Help is on the Way
At long last we turn the page on one of the most tumultuous years in my lifetime. The House of Representatives voted to impeach the president for abuse of power in January. By March, cases of the coronavirus had been found in all 50 states. The stock market responded with one of the most dramatic drops in the last 40 years (-34% in 1987, -34% in 2002, -49% in 2008, and -34% in 2020). In June, millions protested in support of Black Lives Matter. The election in November felt as though it spanned three strained months. Now, an unprecedented movement is underway to overturn the popular and electoral college votes. Finally, beyond all common sense, the year closed with stock prices, measured by the S&P 500, up 3.8% for the month of December and up an eye opening 18.4% for the year. Amidst utter chaos, the stock market is evidently focused elsewhere.
We will probably never know the true disconnect between what was happening on Wall Street and what was happening on Main Street. This will likely become the work of analysts and scholars for some time. As the dust settles, and we turn toward what may unfold in 2021, there are a multitude of causes and outcomes for us to consider. Some we can clearly see, and others will surprise us.
On the positive side, there is a lot to support owning stocks. Vaccines by Pfizer-BioNTech, Moderna and AstraZeneca/Oxford are being administered and still others are in the pipeline. The stimulus already approved by Congress, with likely more to follow, will prove a stabilizer for the economy, likely all the way into 2022. Analyst earnings estimates project record earnings for the S&P 500, in the range of $170 per share. The Fed Funds rate is currently 0.25% and I would not expect interest rates to rise in a threatening way. The Fed’s Chair Jerome Powell, alongside Janet Yellen as Secretary of the Treasury, ought to give the markets comfort. Demand for stocks will be supported by the low rates which limit quality investment alternatives.
On the other hand, there is a lot that could be disruptive in owning stocks. As was the case in the response to the Financial Crisis, politicians now may use debt limits as a mechanism to foil attempts to rebuild the economy. The Federal budget deficit is expected to top 15% of GDP in 2020, and the total deficit now exceeds 100% of GDP, the highest level since WWII. Labor force growth is turning negative, and output per worker is declining, both ominous signs for future GDP growth. At some point, tax revenues will need to be found in order to begin to rein in the deficits, especially in light of low economic growth. If in fact interest rates do rise, they will suppress the market’s PE ratio, make the cost of doing business (owning homes, consumer credit) more expensive, and make financing the federal deficit more costly.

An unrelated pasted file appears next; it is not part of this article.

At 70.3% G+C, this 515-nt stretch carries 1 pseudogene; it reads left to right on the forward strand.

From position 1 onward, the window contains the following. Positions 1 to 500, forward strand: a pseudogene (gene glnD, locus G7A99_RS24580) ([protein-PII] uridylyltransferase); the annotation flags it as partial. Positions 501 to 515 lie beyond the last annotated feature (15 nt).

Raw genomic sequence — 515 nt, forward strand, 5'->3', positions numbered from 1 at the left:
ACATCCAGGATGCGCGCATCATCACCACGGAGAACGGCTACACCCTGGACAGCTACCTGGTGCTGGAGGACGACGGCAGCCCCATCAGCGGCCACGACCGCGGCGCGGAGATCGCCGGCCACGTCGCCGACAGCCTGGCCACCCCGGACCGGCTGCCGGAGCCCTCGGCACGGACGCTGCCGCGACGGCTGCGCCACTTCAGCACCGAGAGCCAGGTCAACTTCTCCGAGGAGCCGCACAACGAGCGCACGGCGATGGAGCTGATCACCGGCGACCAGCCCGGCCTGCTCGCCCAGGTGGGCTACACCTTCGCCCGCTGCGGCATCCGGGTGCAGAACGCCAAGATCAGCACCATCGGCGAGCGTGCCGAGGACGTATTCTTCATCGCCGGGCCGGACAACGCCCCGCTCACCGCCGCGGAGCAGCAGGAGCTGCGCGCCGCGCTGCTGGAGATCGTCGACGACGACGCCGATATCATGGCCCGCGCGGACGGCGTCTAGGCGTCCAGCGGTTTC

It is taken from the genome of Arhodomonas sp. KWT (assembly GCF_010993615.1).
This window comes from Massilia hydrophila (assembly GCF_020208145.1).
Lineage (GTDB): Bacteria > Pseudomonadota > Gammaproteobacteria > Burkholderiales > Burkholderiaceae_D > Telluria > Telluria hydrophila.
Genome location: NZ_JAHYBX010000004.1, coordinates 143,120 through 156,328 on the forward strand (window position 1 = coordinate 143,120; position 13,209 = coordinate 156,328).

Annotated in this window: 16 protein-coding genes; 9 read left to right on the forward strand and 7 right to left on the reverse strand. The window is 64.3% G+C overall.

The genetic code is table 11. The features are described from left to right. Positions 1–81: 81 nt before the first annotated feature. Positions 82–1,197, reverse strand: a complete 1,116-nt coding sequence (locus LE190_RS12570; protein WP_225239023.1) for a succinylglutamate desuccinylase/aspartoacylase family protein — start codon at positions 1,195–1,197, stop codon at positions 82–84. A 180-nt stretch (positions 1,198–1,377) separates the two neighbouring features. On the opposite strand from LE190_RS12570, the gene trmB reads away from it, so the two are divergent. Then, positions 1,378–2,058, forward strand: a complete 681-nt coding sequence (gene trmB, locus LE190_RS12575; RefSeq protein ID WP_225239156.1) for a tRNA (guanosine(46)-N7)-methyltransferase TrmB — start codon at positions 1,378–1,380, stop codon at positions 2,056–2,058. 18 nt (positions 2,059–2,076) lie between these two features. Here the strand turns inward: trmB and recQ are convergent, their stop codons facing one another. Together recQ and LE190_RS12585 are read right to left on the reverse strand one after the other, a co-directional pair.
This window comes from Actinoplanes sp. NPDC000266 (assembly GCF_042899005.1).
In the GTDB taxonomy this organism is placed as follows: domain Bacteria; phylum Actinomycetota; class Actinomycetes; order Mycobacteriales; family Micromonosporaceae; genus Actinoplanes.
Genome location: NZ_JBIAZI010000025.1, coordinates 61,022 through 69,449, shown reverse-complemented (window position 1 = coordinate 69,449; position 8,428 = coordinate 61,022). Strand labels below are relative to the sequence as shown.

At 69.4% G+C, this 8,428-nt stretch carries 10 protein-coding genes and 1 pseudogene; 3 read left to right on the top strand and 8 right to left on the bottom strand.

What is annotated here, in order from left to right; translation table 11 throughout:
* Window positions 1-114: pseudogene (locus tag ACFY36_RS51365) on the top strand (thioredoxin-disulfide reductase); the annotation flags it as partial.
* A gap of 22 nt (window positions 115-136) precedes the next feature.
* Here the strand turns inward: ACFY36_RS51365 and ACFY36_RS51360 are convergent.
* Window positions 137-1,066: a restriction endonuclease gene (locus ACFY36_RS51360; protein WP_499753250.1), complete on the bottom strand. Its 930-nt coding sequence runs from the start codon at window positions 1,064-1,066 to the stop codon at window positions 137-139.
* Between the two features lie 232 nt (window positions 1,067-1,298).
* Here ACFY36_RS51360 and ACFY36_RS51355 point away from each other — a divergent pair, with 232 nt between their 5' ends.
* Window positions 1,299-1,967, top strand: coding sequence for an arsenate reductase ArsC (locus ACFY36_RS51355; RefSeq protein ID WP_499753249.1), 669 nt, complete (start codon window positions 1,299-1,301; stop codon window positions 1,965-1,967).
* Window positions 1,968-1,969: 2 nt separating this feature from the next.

My expectations are that the markets will enjoy a more transparent and clearly policy based attitude from Washington with respect to foreign trade, environmental policy, public health and general support for the whole of the economy. I think some of the disparities in the economy that have been exacerbated by the pandemic will begin to be addressed. While I do think returns have been pulled forward to a certain extent, there are a range of opportunities in play such as electric vehicle technology, alternative and clean energy, ESG themed investment approaches, and continued work-from-home technologies. We are busy looking to incorporate these emerging themes into our portfolios.
Our basic work will not change in 2021. We will continue to put our energy into both leading-edge and time-tested investment management technique with the intent of making money owning quality equities. We will also focus on linking our investment management capabilities with your financial planning needs, to make sure your exposure to risk, asset allocation and future planning is appropriate.
While in many ways nothing has changed from a week ago when it was still 2020, in other ways everything has changed. No doubt 2021 will bring its share of unexpected events. It is our work to navigate and profit from them that will make the difference this time next year.
Happy New Year!
Bruce Hotaling, CFA
The views and opinions stated herein are those of Bruce Hotaling, are of this date, and are subject to change without notice. Information contained in this report was received from sources believed to be reliable, but accuracy is not guaranteed. Investments are subject to market risk, including the possibility of loss of principal. Past performance does not guarantee future results. The S & P500 is an unmanaged index of 500 widely held stocks. Investors cannot invest directly in an index. The PE ratio (price/earnings) is a common measure of relative stock valuation.